Saturday 13 May 2017

Dr Druppel will see you now

As I mentioned a week ago, I'm over in Olde England this week looking after my Olde Mother after she had her eye-balls scraped for cataract.  She has been prescribed 7x eye-drops per diem for 4 weeks.
  • Tobradex 4x/day this is a mix of tobramycin [an antibiotic] and dexamethasone [a cortico-steroid] ophthalmic . . . if you have as much trouble with the long words as my Hum Phys students try saying (TOE bra MYE sin and DEX a METH a sone off THAL mik). The combo is designed to act as prophylaxis against bacterial infection of the raw front-end of her eyeball.
  • Ketorolac trometarol 3x/day this is an NSAID [non-steroidal anti-inflammatory drug] to stop the itching by inhibiting the production of prostaglandins.
Delivering these drops on a more or less regular schedule would be a doddle, if your could do it yourself OR you had someone living with you who could spare 30 seconds 4 times a day. The last permanent house-mate of my mother, her husband, died 16 years ago and she's been living independently and essentially alone since then. Independent is a key word here: she will not surrender that independence easily. She has seen too many of her generation settled in sheltered accommodation which is serviceable but 'cosy'; easy to clean and heat but hard to accommodate a lifetime's accumulation of Stuff "why, you couldn't swing a cat in her living room". She has witnessed the, often quite rapid, decline in health and morale when her elderly pals have been shipped to a residential care home . . .  even the homes which don't 'smell'. She also deprecates the several instances where the Elder, especially the widowed variety, has been shipped to a remote part of the country to be nearer the grandchildren. Grand children are fine but they have nothing in common with granny except 1/4 of their genes: unfamiliar with WWII, the wireless, telephones with rotary dials, rice pudding and Jeyes Fluid. It's really hard to make new friends of your own age in a strange town where the accents are unfamiliar.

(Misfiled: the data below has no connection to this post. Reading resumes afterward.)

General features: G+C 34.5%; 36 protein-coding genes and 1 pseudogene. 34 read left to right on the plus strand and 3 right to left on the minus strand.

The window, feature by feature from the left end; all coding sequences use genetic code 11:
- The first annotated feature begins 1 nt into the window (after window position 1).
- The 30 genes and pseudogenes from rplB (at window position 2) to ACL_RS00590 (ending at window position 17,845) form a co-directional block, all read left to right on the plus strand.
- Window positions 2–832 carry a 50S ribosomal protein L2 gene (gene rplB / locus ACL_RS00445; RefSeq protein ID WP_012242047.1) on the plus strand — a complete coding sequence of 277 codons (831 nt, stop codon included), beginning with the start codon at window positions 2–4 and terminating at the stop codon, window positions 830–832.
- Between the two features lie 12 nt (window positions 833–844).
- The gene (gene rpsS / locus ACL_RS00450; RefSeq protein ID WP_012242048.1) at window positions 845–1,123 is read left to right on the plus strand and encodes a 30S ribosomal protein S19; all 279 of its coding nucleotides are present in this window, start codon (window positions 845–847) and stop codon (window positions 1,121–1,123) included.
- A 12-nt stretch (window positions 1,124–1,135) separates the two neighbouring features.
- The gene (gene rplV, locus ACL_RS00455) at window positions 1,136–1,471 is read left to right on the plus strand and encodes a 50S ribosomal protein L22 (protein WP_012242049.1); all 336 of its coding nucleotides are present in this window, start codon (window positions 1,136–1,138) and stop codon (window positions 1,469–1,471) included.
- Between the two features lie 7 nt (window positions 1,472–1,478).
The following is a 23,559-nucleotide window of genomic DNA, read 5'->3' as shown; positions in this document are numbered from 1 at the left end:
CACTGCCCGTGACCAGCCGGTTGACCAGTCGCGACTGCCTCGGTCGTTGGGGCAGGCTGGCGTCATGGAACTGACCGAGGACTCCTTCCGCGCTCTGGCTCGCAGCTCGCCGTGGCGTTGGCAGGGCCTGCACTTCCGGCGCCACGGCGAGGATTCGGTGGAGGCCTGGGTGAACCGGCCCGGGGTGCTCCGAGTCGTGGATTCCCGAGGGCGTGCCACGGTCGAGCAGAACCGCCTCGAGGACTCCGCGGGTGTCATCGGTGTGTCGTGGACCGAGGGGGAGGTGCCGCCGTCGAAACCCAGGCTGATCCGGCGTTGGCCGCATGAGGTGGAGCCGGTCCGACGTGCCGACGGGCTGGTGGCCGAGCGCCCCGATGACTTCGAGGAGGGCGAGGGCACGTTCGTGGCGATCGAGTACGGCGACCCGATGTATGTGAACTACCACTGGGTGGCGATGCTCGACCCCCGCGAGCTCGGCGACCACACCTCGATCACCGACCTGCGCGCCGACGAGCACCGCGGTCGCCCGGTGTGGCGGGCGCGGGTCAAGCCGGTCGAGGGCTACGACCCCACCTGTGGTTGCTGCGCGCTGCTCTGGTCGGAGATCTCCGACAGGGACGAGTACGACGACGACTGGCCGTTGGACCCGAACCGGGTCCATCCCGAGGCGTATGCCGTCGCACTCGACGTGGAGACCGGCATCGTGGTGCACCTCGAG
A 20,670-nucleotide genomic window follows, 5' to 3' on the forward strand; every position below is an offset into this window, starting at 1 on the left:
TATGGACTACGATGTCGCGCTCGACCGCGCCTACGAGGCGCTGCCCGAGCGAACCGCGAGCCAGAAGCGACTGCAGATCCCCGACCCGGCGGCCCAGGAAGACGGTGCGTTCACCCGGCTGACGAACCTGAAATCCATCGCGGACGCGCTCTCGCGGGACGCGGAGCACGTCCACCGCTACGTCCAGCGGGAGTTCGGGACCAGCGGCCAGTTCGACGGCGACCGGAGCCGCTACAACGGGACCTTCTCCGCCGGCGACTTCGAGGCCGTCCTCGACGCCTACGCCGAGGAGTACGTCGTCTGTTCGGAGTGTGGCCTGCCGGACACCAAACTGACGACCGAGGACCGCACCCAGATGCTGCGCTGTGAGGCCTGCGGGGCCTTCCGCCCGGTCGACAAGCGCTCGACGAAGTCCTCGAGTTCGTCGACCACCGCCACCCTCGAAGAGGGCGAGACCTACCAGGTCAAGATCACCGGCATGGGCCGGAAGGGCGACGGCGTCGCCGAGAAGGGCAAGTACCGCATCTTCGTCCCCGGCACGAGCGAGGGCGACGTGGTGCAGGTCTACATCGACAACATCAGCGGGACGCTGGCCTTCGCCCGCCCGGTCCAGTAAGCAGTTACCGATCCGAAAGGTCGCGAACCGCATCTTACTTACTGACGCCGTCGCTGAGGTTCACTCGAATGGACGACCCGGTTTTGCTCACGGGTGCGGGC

But it turns out that the inhabitants of the remote, quaint, village with Green and Pub where Mum lives are quite willing to form an orderly queue and take up a slot in a schedule to give my mother her eye-drops. They were, after all, quite capable of formenting a disorderly riot when the government threatened to take away their postman. Me being here has given the friends-and-neighbours rota a week's respite but they'll be back next week. Asking them was like pushing at an open door; because they care for their own. The milkman delivered his weekly bill to the house at some impossibly early hour on Wednesday morning and was seen and heard by a neighbour preparing to go to work. That evening he called us to make sure my mother was still alive. That's kind of useless: if the dawn visitor had been an axe-murderer then my mother would have surely bled out between 0500hrs and 1930hrs . . . but also kind, compassionate . . . neighbourly. 

This is only fair because my mother spent the first 25 years of her life in the village, when she had her eyes, the use of her legs and a car, taking old people to clinics, getting groceries from town if she was going, making cakes and cookies for the village fĂȘte and always contributing raffle prizes - often boxes of chocolates which she had been given by someone else: she has a drawer full. If you are registered blind, things can get a little sketchy round the kitchen sink but you probably don't notice. We're hoping that two hours a week from a fit young person with rubber gloves and a scouring pad can keep this from becoming life-threatening or attracting vermin. What goes around comes around. It takes time to build up the social capital, we'd all be advised to start paying forward now.

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